We may never get an adequate answer to this question: What was Phil Mitchell thinking?
What was Flathead County Commissioner Phil Mitchell thinking when he unilaterally destroyed five cottonwood trees in a county-managed park last year?
What was Mitchell thinking when, after his action was discovered, he admitted in a public statement that he was “wrong to kill the trees without permission” but then he pleaded not guilty when the county charged him with that very same crime?
And what was Mitchell thinking when after pleading guilty to a reduced misdemeanor charge, he released a statement that implied he was the victim of a “political prosecution” rather than the victim of his own bad judgment?
Mitchell is not a bad man, and he is not a bad county commissioner. By all accounts, he has been a responsible representative of the people in his official capacity. He has also been a public servant in other roles over the years, such as his stints on the Whitefish City Council and the Whitefish School Board. He’s also got a reputation for going above and beyond in his charitable work, helping out those in need without asking anything in return.
But those traits just add to the mystery of how Mitchell could have such a wide blind spot regarding his own selfish behavior in killing the cottonwood trees that he considered a nuisance to his neighboring property.
Although the prosecutors and judge allowed Mitchell to plead guilty to a misdemeanor charge of criminal mischief, he was originally charged with a felony. Rather than humbly accepting this reduced sentence, Mitchell blamed others for being out to get him. His personal attack on Sheriff Curry was particularly embarrassing — not for Curry, but for Mitchell.
There just doesn’t seem to be any evidence that Mitchell understands the gravity of his actions, the error of his ways, or the good fortune he had to avoid even more serious consequences. Because the damage to the trees was valued at $30,000 — well past the $1,500 threshold under the criminal mischief statute for major damage — Mitchell could have faced up to a $50,000 fine and even a prison term of as much as 10 years. Instead he got a suspended six-month sentence and a mere $75 fine, and grudgingly agreed to pay $16,000 in restitution. If he really thought the state could not prove its case against him, as he claimed, then he should have gone to trial. But no — he took a sweetheart deal, and then complained about it.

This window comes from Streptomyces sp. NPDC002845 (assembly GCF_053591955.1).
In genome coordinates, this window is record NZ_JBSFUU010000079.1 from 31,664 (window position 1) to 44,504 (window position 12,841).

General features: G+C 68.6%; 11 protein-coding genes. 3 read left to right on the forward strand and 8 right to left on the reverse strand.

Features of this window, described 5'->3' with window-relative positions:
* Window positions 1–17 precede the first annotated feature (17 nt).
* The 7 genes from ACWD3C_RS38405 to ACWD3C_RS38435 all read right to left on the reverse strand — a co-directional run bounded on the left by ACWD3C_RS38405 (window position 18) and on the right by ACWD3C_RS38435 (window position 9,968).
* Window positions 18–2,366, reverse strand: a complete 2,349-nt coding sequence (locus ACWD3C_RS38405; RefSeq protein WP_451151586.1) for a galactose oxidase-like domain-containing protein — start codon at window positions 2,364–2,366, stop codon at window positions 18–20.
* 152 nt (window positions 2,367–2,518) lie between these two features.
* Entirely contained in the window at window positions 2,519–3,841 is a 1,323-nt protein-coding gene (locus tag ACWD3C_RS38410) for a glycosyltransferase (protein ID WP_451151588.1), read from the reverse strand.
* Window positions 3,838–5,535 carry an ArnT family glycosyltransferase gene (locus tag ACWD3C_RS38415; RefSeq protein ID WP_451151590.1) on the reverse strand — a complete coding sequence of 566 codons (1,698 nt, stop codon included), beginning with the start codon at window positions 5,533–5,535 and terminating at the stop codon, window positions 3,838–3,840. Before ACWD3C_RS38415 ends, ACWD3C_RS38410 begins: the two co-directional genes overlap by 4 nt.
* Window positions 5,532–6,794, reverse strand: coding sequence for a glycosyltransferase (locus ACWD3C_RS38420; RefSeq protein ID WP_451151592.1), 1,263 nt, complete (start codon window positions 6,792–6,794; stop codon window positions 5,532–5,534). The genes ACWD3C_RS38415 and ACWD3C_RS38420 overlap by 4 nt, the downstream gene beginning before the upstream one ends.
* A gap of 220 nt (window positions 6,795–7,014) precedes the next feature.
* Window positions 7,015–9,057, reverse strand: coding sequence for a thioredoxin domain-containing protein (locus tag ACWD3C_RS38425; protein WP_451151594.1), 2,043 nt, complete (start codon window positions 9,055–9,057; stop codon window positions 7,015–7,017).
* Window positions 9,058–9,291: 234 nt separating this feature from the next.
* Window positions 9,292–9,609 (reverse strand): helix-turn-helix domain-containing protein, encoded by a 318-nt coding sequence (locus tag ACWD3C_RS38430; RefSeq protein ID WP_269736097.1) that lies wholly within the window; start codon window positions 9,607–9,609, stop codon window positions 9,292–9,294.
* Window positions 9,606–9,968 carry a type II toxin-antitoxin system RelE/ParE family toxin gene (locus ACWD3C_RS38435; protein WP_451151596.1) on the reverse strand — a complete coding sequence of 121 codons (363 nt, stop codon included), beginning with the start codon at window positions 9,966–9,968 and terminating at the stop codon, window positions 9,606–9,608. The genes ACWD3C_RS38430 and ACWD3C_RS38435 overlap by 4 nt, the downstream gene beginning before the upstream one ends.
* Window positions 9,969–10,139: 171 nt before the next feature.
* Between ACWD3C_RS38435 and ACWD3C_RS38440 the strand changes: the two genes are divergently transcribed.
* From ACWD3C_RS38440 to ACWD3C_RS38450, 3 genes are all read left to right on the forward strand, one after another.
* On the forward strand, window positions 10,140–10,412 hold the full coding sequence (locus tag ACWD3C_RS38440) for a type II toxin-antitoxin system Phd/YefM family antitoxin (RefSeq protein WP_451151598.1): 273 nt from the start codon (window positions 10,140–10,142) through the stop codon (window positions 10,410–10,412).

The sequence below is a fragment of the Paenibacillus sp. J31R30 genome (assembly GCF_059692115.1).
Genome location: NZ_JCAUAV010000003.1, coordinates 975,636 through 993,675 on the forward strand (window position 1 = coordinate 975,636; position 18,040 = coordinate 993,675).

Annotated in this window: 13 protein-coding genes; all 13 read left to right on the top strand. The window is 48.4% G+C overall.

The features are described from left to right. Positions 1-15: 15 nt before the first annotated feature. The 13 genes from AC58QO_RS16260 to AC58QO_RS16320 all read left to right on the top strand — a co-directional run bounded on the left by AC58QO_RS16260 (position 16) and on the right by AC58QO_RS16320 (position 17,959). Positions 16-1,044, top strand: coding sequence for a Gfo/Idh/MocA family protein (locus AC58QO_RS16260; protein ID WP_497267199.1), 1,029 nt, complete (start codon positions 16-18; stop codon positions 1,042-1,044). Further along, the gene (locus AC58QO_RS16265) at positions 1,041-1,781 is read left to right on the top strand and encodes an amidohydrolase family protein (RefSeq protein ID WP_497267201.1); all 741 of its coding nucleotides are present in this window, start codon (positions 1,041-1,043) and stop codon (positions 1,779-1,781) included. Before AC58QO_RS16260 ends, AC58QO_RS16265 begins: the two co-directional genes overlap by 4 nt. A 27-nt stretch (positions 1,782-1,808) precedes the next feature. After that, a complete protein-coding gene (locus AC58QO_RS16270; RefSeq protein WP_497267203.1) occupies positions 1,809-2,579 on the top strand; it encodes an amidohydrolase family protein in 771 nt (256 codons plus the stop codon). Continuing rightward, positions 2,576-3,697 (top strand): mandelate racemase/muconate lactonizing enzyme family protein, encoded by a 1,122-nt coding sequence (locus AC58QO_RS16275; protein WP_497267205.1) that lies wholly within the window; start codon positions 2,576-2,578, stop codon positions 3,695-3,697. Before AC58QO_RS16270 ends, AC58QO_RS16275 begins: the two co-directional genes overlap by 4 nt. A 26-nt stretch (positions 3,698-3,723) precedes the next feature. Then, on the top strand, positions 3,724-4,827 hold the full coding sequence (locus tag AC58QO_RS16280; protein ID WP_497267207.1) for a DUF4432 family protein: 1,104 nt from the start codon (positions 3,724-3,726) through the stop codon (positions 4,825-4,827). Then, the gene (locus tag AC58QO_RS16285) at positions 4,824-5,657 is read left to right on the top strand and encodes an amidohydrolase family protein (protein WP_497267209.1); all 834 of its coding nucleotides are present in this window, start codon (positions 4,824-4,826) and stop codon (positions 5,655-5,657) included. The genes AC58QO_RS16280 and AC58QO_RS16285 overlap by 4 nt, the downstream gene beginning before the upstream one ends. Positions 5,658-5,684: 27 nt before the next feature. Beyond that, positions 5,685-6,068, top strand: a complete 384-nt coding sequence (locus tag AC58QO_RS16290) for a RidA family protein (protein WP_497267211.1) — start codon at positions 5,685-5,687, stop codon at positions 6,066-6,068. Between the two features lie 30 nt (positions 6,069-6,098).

Phil Mitchell was elected by the voters of Flathead County, and he is under no obligation to resign, but we hope he gives full consideration to the awkward position he has put himself in going forward. As one of the three top officers of the county, he should be a role model for county employees and county residents alike. His original actions in destroying county property last year, and his relunctance to accept responsibility subsequently, have diminished his ability to be a positive influence going forward, no matter how good a commissioner he has been in the past.